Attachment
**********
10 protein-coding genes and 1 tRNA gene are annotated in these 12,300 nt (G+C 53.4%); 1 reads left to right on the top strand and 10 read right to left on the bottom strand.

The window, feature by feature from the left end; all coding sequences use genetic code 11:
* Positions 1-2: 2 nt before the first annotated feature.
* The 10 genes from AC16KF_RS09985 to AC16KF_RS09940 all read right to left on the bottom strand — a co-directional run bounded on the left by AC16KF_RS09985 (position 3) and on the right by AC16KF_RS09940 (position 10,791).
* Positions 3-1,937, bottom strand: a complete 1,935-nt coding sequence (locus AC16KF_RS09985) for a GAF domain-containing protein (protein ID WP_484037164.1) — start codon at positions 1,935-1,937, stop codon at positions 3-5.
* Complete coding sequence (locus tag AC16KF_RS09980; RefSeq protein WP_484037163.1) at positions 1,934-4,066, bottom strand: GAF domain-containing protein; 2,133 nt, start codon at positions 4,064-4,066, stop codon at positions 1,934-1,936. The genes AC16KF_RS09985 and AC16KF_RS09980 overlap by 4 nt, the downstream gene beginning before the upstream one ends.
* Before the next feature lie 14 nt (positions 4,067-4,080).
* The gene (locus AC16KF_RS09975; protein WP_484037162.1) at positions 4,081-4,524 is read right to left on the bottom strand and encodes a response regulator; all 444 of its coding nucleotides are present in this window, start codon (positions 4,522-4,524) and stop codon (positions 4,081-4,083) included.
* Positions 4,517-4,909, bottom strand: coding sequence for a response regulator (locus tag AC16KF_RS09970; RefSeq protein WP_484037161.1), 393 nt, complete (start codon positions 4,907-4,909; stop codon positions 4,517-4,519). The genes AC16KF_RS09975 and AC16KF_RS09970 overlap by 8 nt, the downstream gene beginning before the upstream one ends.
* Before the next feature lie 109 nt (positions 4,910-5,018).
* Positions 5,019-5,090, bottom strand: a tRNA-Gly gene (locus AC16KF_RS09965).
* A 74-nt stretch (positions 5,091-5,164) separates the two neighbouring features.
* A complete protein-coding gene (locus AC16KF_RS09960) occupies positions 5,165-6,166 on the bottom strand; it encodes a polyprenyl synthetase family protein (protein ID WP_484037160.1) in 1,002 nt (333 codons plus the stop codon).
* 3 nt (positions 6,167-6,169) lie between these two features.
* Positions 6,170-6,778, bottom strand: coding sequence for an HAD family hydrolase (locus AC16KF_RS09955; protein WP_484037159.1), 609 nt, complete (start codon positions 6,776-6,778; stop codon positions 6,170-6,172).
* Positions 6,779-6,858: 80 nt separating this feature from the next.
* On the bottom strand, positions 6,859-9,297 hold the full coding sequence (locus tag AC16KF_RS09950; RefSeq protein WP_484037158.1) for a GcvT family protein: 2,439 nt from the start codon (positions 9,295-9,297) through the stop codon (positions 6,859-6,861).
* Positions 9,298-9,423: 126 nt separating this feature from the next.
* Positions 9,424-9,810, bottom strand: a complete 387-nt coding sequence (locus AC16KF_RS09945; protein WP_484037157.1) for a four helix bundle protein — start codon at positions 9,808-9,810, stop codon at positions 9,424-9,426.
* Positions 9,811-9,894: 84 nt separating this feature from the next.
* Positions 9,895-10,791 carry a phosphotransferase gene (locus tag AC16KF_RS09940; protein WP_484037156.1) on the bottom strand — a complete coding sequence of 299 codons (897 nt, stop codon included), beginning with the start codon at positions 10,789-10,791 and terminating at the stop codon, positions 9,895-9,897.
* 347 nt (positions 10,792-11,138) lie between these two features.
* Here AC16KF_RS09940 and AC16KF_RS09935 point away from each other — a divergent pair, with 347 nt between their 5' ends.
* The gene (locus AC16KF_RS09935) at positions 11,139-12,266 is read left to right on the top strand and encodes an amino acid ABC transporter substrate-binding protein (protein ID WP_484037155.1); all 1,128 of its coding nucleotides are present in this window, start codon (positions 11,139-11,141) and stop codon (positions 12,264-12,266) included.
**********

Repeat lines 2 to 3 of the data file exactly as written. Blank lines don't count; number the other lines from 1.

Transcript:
The window, feature by feature from the left end; all coding sequences use genetic code 11:
* Positions 1-2: 2 nt before the first annotated feature.